Art Spiegelman's graphic novel Maus was hailed as a masterpiece. He's still recovering. As his sketchbooks are published for the first time, he explains all to Angelique Chrisafis
Despite the awful details of his life, Spiegelman's confessional style makes his works almost impossible to put down. His parents were forced into the Polish ghettos in 1941, reluctantly handing their eldest son - Spiegelman's brother - over to relatives to hide him. The little boy was poisoned to death by his aunt during a Nazi raid; she thought it better than letting him go to the camps, and killed herself, too. His grief-stricken parents ended up in Auschwitz, which they survived. Spiegelman was born after the war and raised in New York, an only child with a "ghost brother". His father was brutalized and damaged; his mother took her own life when Spiegelman was 20 and didn't leave a note. All this is laid bare in his work. To him, Maus, published in 1986 and 1992, was, "as a blues musician would say, my crossover hit"; but he sees all his work on a continuum, "made from the same fractured psyche".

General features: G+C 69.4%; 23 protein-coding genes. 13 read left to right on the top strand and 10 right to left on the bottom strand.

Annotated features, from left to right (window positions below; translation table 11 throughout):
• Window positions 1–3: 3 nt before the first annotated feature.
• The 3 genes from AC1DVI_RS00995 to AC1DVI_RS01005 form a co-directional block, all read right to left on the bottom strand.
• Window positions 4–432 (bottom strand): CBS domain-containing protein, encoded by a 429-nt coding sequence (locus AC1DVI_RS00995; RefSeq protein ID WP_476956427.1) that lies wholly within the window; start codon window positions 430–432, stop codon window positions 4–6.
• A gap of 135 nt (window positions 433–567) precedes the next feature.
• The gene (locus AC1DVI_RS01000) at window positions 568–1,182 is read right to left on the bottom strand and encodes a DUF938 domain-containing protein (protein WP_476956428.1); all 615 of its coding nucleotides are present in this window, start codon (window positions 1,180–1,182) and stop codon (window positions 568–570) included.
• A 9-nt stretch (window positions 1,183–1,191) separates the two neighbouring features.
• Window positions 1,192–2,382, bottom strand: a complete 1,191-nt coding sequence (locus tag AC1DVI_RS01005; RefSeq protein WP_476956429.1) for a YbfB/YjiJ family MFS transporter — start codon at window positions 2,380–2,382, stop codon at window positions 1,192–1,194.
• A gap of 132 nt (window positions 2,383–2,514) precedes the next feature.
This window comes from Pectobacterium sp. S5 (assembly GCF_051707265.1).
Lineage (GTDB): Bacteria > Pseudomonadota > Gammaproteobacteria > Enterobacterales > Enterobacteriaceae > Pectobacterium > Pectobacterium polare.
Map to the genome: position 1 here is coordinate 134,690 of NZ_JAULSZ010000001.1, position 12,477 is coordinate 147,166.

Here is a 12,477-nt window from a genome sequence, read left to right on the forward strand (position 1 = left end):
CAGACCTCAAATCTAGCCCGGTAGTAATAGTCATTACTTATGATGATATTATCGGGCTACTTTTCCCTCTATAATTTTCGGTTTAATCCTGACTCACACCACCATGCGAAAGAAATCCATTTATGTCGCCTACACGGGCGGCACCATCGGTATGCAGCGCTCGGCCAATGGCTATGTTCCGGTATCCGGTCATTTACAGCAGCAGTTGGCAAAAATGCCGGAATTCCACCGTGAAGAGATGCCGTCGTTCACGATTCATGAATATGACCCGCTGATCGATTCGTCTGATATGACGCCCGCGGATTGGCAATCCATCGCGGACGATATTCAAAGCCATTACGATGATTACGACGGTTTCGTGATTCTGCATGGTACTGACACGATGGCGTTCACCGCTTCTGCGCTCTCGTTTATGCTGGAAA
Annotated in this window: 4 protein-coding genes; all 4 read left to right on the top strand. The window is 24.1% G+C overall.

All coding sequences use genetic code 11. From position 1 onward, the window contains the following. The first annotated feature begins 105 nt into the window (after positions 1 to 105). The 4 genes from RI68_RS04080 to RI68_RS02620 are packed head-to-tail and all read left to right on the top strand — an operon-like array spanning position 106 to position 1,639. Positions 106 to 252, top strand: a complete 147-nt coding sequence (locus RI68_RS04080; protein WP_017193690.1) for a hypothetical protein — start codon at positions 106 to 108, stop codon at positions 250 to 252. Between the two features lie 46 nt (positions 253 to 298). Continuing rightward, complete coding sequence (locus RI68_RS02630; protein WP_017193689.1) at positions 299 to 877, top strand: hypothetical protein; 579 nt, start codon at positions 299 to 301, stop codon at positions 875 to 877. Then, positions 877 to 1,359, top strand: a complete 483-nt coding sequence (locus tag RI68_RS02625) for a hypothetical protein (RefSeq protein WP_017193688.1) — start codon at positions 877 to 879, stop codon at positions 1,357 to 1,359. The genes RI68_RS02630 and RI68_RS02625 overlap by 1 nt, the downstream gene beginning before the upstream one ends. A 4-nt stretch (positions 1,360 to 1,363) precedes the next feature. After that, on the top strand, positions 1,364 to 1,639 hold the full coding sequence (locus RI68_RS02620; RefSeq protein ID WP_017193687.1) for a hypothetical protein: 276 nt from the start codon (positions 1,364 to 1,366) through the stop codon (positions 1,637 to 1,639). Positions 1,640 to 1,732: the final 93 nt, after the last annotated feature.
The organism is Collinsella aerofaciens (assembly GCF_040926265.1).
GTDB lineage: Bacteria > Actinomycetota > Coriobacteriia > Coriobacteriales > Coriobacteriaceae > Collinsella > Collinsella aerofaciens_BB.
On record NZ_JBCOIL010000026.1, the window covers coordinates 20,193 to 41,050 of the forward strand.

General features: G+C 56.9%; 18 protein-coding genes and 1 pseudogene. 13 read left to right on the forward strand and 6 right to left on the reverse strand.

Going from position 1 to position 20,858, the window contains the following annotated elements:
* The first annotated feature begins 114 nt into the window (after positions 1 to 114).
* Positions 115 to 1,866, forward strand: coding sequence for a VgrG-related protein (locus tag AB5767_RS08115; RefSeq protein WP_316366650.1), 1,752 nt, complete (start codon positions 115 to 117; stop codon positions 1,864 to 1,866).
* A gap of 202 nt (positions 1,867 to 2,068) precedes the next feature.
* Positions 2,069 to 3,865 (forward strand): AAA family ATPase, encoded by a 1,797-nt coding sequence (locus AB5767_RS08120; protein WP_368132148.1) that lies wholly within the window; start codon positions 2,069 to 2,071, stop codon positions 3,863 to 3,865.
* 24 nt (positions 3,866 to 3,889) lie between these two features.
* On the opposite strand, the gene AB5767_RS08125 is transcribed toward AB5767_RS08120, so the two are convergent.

Next week, three of Spiegelman's sketchbooks will be published for the first time.